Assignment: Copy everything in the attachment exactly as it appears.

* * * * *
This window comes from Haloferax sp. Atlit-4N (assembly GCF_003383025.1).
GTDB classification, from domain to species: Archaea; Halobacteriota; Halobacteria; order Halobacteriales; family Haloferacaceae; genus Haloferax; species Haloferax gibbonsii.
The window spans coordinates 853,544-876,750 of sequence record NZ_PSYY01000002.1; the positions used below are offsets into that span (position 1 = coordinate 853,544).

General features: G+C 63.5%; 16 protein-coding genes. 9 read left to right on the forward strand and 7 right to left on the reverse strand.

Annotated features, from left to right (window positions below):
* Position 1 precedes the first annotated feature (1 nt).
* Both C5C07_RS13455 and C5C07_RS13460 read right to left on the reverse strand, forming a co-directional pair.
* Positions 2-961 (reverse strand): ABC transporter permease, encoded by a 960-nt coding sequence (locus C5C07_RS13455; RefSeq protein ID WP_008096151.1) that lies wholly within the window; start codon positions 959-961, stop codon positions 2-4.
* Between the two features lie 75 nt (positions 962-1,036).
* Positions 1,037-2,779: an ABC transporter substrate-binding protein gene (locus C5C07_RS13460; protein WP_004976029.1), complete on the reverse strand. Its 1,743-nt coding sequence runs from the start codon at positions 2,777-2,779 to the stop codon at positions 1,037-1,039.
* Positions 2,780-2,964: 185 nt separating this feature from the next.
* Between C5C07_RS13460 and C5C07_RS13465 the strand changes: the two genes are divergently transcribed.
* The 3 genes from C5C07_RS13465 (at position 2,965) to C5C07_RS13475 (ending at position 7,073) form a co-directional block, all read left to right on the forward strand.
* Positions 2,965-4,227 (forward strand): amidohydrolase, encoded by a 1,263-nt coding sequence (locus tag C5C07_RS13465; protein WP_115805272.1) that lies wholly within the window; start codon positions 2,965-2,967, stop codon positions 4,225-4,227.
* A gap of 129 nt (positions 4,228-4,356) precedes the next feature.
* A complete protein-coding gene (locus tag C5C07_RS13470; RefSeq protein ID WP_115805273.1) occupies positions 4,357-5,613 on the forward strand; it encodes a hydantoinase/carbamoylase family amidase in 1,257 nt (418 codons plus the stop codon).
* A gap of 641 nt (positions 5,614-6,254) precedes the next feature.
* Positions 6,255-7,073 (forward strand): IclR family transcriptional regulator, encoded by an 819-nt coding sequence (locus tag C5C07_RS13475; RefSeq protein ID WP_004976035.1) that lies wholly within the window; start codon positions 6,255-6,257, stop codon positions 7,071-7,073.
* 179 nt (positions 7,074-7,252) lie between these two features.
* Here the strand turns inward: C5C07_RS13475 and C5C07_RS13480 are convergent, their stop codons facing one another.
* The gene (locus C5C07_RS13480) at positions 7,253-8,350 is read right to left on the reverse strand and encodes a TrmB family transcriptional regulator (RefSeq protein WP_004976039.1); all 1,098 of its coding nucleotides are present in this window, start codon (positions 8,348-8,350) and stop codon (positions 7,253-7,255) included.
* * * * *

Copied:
This window comes from Haloferax sp. Atlit-4N (assembly GCF_003383025.1).
GTDB classification, from domain to species: Archaea; Halobacteriota; Halobacteria; order Halobacteriales; family Haloferacaceae; genus Haloferax; species Haloferax gibbonsii.
The window spans coordinates 853,544-876,750 of sequence record NZ_PSYY01000002.1; the positions used below are offsets into that span (position 1 = coordinate 853,544).

General features: G+C 63.5%; 16 protein-coding genes. 9 read left to right on the forward strand and 7 right to left on the reverse strand.

Annotated features, from left to right (window positions below):
* Position 1 precedes the first annotated feature (1 nt).
* Both C5C07_RS13455 and C5C07_RS13460 read right to left on the reverse strand, forming a co-directional pair.
* Positions 2-961 (reverse strand): ABC transporter permease, encoded by a 960-nt coding sequence (locus C5C07_RS13455; RefSeq protein ID WP_008096151.1) that lies wholly within the window; start codon positions 959-961, stop codon positions 2-4.
* Between the two features lie 75 nt (positions 962-1,036).
* Positions 1,037-2,779: an ABC transporter substrate-binding protein gene (locus C5C07_RS13460; protein WP_004976029.1), complete on the reverse strand. Its 1,743-nt coding sequence runs from the start codon at positions 2,777-2,779 to the stop codon at positions 1,037-1,039.
* Positions 2,780-2,964: 185 nt separating this feature from the next.
* Between C5C07_RS13460 and C5C07_RS13465 the strand changes: the two genes are divergently transcribed.
* The 3 genes from C5C07_RS13465 (at position 2,965) to C5C07_RS13475 (ending at position 7,073) form a co-directional block, all read left to right on the forward strand.
* Positions 2,965-4,227 (forward strand): amidohydrolase, encoded by a 1,263-nt coding sequence (locus tag C5C07_RS13465; protein WP_115805272.1) that lies wholly within the window; start codon positions 2,965-2,967, stop codon positions 4,225-4,227.
* A gap of 129 nt (positions 4,228-4,356) precedes the next feature.
* A complete protein-coding gene (locus tag C5C07_RS13470; RefSeq protein ID WP_115805273.1) occupies positions 4,357-5,613 on the forward strand; it encodes a hydantoinase/carbamoylase family amidase in 1,257 nt (418 codons plus the stop codon).
* A gap of 641 nt (positions 5,614-6,254) precedes the next feature.
* Positions 6,255-7,073 (forward strand): IclR family transcriptional regulator, encoded by an 819-nt coding sequence (locus tag C5C07_RS13475; RefSeq protein ID WP_004976035.1) that lies wholly within the window; start codon positions 6,255-6,257, stop codon positions 7,071-7,073.
* 179 nt (positions 7,074-7,252) lie between these two features.
* Here the strand turns inward: C5C07_RS13475 and C5C07_RS13480 are convergent, their stop codons facing one another.
* The gene (locus C5C07_RS13480) at positions 7,253-8,350 is read right to left on the reverse strand and encodes a TrmB family transcriptional regulator (RefSeq protein WP_004976039.1); all 1,098 of its coding nucleotides are present in this window, start codon (positions 8,348-8,350) and stop codon (positions 7,253-7,255) included.